Corruption negatively impacts health outcomes. As noted in a previous post, corruption is associated with higher infant, child, and maternal mortality, overall poor health, the spread of antibiotic resistance, and many other problems. When we consider the reasons why corruption undermines health, the most obvious include things like theft or diversion of healthcare resources, or how demands for extra “informal” payments to healthcare providers can deprive poor communities of adequate care. There is, however, another important mechanism through which corruption undermines public health: corruption undermines trust in government and government-run services, which in turn can hinder effective health delivery and thereby escalate the spread of infectious diseases, especially in emergency situations like the recent Ebola crisis. Continue reading
In a December post I asked readers how they would rule in an FCPA-related case recently before U.S. federal trial judge Melinda Harmon. As judge Harmon was required to do when deciding the case, readers were asked to assume the following was true: The chief executive of Hyperdynamics Corporation, a Houston-based oil exploration company, had established “American Friends of Guinea,” an NGO, in 2006 after the Guinean government had threatened to revoke the company’s oil concession, its sole asset; and shortly after “Friends” was created, the government approved a renegotiated concession. In 2007, when the government again threatened its concession, “Friends” made a substantial contribution of medicines to care for Guineans stricken with cholera, and in 2009, after the government again reaffirmed the concession, Hyperdynamics donated company stock to “Friends.” Finally, in 2011 the firm itself gave government ministries some $30,000 worth of computer equipment.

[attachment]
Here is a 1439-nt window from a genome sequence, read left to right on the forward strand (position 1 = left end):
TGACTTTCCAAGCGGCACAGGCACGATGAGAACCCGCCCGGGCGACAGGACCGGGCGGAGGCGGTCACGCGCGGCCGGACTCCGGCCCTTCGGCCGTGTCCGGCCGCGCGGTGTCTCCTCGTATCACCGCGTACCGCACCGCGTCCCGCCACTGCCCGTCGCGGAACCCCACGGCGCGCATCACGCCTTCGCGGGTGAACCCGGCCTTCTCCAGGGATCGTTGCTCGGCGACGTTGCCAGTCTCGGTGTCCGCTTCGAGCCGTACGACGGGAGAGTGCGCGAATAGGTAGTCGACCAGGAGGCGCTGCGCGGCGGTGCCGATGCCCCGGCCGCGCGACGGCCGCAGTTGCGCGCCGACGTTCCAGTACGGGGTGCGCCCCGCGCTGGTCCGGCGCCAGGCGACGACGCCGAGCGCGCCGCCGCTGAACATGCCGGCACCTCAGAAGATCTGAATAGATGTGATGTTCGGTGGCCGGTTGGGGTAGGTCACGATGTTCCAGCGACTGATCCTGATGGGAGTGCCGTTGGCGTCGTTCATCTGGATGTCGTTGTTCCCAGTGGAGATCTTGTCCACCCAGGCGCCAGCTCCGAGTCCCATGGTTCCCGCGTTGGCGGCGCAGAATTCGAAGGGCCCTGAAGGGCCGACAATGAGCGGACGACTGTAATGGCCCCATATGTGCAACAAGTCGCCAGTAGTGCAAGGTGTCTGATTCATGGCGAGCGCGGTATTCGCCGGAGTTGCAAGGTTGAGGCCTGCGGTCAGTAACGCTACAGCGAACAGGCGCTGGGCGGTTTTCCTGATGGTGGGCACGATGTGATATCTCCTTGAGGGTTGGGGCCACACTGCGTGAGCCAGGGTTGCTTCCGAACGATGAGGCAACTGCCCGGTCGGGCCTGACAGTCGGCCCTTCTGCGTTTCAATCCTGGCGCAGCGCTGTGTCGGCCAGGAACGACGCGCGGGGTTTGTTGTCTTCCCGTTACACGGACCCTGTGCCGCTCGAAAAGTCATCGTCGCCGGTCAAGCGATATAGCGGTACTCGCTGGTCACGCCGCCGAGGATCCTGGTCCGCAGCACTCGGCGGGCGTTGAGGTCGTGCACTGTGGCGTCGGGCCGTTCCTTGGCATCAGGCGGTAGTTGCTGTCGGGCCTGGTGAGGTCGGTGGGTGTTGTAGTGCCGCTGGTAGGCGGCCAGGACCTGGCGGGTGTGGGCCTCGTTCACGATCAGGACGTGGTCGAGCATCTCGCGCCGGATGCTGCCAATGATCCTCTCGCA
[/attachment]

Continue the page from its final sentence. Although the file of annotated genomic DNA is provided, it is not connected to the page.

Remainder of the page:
Well, readers, what do you think? Do the above allegations, if true, state a plausible violation of the FCPA? That is, could a reasonable jury, or judge sitting as a finder of facts, infer from them that one or more of the donations was actually a bribe Hyperdynamics paid to Guinean government officials in return for allowing it keep its oil concession? Continue reading
The mining mogul Benny Steinmetz was once feted for the “best private mining deal of our generation,” after his company secured Africa’s richest iron ore deposit in Simandou, Guinea. Today, the deal “lies in ruins.” A two-year investigation by Guinea’s government has found that Steinmetz’s firm BSGR used corrupt practices to win its mining rights from Ahmed Sekou Touré, Guinea’s former dictator, . The company has now been stripped of these rights. Meanwhile, the FBI has Steinmetz on tape authorizing millions of dollars in payments to the wife of a former Guinean dictator. A BSGR associate, Frederic Cilins, has pled guilty to obstructing an FCPA inquiry into the mining deal in a Manhattan court; Swiss prosecutors are looking to question Steinmetz himself. Perhaps unbelievably for Benny Steinmetz, anticorruption authorities around the world have responded furiously to a clandestine deal in an overlooked, West African backwater.
Four takeaways from these incredible developments, after the jump.